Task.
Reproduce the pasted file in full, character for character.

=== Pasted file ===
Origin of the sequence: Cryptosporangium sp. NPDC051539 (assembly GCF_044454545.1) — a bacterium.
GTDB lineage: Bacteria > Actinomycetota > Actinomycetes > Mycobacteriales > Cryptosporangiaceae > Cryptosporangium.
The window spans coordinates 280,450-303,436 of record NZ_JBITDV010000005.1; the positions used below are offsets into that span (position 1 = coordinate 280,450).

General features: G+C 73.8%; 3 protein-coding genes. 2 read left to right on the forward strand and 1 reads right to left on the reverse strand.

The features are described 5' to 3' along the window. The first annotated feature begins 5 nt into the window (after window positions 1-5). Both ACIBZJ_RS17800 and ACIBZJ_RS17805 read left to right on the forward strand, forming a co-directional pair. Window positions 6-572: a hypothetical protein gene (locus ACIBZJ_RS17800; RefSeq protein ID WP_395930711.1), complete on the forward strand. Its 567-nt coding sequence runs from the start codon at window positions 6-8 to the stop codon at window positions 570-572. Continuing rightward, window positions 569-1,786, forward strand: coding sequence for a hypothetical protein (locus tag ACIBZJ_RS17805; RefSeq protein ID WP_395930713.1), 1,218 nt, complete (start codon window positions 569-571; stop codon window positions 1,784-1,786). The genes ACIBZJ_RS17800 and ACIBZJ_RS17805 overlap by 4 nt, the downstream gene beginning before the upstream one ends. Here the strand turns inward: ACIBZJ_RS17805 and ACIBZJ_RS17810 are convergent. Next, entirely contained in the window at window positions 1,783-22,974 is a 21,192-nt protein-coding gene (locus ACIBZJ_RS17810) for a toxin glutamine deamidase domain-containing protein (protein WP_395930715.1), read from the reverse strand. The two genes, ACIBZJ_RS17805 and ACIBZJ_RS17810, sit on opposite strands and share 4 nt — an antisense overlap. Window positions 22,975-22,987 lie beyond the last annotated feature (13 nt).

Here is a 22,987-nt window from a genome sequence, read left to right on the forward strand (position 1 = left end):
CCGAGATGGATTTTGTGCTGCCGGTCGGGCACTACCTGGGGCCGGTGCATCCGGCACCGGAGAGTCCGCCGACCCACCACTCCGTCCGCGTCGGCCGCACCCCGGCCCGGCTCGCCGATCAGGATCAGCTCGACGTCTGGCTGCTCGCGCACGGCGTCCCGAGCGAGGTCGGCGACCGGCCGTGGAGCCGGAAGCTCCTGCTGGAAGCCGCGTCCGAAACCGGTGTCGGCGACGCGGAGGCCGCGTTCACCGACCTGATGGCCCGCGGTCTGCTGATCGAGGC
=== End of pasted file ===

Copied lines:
Origin of the sequence: Cryptosporangium sp. NPDC051539 (assembly GCF_044454545.1) — a bacterium.
GTDB lineage: Bacteria > Actinomycetota > Actinomycetes > Mycobacteriales > Cryptosporangiaceae > Cryptosporangium.
The window spans coordinates 280,450-303,436 of record NZ_JBITDV010000005.1; the positions used below are offsets into that span (position 1 = coordinate 280,450).

General features: G+C 73.8%; 3 protein-coding genes. 2 read left to right on the forward strand and 1 reads right to left on the reverse strand.

The features are described 5' to 3' along the window. The first annotated feature begins 5 nt into the window (after window positions 1-5). Both ACIBZJ_RS17800 and ACIBZJ_RS17805 read left to right on the forward strand, forming a co-directional pair. Window positions 6-572: a hypothetical protein gene (locus ACIBZJ_RS17800; RefSeq protein ID WP_395930711.1), complete on the forward strand. Its 567-nt coding sequence runs from the start codon at window positions 6-8 to the stop codon at window positions 570-572. Continuing rightward, window positions 569-1,786, forward strand: coding sequence for a hypothetical protein (locus tag ACIBZJ_RS17805; RefSeq protein ID WP_395930713.1), 1,218 nt, complete (start codon window positions 569-571; stop codon window positions 1,784-1,786). The genes ACIBZJ_RS17800 and ACIBZJ_RS17805 overlap by 4 nt, the downstream gene beginning before the upstream one ends. Here the strand turns inward: ACIBZJ_RS17805 and ACIBZJ_RS17810 are convergent. Next, entirely contained in the window at window positions 1,783-22,974 is a 21,192-nt protein-coding gene (locus ACIBZJ_RS17810) for a toxin glutamine deamidase domain-containing protein (protein WP_395930715.1), read from the reverse strand. The two genes, ACIBZJ_RS17805 and ACIBZJ_RS17810, sit on opposite strands and share 4 nt — an antisense overlap. Window positions 22,975-22,987 lie beyond the last annotated feature (13 nt).

Here is a 22,987-nt window from a genome sequence, read left to right on the forward strand (position 1 = left end):
CCGAGATGGATTTTGTGCTGCCGGTCGGGCACTACCTGGGGCCGGTGCATCCGGCACCGGAGAGTCCGCCGACCCACCACTCCGTCCGCGTCGGCCGCACCCCGGCCCGGCTCGCCGATCAGGATCAGCTCGACGTCTGGCTGCTCGCGCACGGCGTCCCGAGCGAGGTCGGCGACCGGCCGTGGAGCCGGAAGCTCCTGCTGGAAGCCGCGTCCGAAACCGGTGTCGGCGACGCGGAGGCCGCGTTCACCGACCTGATGGCCCGCGGTCTGCTGATCGAGGC